that can be prioritized for possible remedy or workarounds.
Also, JCS is attempting to develop the capability to combine multiple DOD
databases to assess readiness at tactical, operational, and strategic levels.
In doing so, JCS recognized that the SORTS system is oriented more to assessing
readiness at the tactical or unit level. This capability could be
used to automate and expedite analyses now completed as part of the JCS
joint reviews. A JCS official told us that funding has just been
approved to implement this project. It is important to note that
as JCS develops the planned software programs, the system would still incorporate
SORTS, with its problems, as well as multiple other data systems to provide
a broader assessment of readiness issues at multiple levels.
At the service level, only the Army has taken significant actions on its
own to identify and collect data to provide a more comprehensive assessment
of readiness. The Army Readiness Management System (ARMS), which
began during the past year, is a 4-year effort to combine SORTS data with
Army installation status reports and the Training and Doctrine Command's
training status report to develop a comprehensive assessment of unit, operational,
and training readiness. The Army's focus in developing ARMS
has been on improving or enhancing information provided by SORTS reports.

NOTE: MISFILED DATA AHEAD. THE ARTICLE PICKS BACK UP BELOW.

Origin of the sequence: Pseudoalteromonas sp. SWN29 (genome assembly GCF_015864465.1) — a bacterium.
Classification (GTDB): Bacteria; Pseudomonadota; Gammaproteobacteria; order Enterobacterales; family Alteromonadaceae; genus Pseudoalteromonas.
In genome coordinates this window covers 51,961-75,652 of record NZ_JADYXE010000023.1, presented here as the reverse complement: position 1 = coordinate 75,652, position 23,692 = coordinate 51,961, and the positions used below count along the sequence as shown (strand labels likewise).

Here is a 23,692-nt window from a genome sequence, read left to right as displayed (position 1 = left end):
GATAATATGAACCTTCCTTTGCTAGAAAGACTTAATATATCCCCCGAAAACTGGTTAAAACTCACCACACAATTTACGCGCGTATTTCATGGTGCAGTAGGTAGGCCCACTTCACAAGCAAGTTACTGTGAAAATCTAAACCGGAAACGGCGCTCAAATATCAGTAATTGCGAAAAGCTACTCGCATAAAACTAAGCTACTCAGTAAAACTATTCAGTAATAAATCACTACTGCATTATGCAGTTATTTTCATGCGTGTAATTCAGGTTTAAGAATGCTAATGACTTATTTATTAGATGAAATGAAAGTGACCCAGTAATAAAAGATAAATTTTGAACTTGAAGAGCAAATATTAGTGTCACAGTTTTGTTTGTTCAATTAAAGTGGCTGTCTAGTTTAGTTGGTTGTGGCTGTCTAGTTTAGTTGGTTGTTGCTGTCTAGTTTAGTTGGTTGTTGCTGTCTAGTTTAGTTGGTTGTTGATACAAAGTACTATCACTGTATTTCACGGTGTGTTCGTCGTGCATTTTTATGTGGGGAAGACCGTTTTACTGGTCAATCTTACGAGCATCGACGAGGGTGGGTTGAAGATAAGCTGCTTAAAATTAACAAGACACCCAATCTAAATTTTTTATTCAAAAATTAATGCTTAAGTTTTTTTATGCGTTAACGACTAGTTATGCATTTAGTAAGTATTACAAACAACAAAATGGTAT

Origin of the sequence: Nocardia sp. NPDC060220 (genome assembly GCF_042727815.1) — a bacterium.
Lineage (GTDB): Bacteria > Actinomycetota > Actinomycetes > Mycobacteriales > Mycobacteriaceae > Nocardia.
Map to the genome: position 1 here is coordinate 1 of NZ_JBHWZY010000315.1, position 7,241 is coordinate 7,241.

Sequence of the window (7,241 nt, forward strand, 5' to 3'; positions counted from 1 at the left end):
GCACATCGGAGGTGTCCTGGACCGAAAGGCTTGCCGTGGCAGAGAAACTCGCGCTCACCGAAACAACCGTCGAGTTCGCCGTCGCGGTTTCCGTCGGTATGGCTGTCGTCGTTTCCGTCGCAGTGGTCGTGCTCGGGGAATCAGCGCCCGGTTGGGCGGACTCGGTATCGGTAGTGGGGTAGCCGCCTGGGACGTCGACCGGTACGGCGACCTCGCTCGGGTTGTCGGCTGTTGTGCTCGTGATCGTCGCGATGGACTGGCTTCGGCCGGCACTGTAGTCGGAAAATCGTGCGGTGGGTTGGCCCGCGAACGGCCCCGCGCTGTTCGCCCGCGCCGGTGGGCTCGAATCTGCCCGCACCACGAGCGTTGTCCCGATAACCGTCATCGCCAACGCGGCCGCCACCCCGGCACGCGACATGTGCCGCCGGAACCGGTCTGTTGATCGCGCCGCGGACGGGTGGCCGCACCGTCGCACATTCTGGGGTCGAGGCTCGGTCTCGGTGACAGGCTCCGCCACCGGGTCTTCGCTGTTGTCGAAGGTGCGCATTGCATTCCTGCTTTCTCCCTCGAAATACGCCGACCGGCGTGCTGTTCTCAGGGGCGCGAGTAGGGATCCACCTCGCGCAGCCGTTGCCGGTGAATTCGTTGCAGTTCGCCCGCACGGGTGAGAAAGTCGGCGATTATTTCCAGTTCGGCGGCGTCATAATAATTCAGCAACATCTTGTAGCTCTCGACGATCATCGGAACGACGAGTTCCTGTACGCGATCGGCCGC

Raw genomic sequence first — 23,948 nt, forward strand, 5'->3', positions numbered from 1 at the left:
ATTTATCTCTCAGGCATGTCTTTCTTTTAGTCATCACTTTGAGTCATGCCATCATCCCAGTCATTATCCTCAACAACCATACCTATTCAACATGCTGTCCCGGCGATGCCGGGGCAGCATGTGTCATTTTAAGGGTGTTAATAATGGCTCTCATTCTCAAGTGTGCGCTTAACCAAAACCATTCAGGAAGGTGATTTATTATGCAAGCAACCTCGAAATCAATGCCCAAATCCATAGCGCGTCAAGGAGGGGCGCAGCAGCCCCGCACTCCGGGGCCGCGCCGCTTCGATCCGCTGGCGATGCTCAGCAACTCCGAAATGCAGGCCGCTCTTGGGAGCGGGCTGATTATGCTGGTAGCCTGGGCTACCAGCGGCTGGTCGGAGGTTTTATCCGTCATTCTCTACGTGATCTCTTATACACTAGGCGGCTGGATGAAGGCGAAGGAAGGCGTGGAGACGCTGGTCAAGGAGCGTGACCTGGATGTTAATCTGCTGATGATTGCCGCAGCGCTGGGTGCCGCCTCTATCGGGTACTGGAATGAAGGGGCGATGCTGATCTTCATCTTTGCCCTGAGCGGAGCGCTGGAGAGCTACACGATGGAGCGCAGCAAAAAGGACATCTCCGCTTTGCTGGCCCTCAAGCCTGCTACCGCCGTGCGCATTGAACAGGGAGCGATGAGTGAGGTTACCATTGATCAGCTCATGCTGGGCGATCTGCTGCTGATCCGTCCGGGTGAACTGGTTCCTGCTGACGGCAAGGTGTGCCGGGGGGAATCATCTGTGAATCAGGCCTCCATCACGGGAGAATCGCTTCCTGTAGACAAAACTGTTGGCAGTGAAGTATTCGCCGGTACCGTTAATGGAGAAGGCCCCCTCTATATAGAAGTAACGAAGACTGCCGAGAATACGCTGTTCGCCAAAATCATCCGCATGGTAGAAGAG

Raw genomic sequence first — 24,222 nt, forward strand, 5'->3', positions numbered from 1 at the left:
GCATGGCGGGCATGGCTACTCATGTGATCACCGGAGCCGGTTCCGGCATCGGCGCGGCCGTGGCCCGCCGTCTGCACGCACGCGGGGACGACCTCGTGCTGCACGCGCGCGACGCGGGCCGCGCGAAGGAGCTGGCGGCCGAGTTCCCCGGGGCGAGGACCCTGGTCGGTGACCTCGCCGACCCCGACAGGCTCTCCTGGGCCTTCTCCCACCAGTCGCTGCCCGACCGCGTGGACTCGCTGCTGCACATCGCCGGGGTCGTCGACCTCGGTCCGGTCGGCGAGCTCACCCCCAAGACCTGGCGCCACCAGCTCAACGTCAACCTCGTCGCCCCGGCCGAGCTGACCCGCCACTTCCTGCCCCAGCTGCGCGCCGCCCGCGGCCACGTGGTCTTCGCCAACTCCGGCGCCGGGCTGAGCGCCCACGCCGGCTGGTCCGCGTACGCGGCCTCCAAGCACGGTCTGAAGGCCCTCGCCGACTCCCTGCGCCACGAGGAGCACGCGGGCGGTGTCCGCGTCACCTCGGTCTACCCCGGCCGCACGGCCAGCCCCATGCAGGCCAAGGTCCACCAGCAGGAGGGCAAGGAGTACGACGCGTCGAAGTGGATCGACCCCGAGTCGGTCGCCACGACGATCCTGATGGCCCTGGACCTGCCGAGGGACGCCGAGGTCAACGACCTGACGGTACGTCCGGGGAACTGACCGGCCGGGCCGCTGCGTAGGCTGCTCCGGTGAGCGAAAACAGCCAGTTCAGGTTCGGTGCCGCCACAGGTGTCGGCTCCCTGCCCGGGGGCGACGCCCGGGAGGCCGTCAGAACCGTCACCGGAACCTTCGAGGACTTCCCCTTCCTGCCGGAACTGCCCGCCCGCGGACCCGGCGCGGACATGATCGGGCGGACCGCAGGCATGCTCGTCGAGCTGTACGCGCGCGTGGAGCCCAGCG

As part of this effort, unit commanders are now required to report data
in a number of additional categories. While this supplemental data
is not used by reporting units to set C-ratings, the data is used by the
Army to do supplemental analyses and make some projections of future impacts
on readiness. For example, data now collected pertains to crew proficiency,
the percentage of specialty training completed, and PERSTEMPO. Moreover,
the software program used in ARMS allows Army officials at all levels to
quickly develop and portray current, historical, trend, and near-term predictive
The Navy, Marine Corps, and Air Force continue to rely on SORTS to provide
readiness information and have not required commanders to provide information
on additional indicators since our 1994 report. The Navy has started
analyzing existing SORTS data in more finite ways to enhance its usefulness.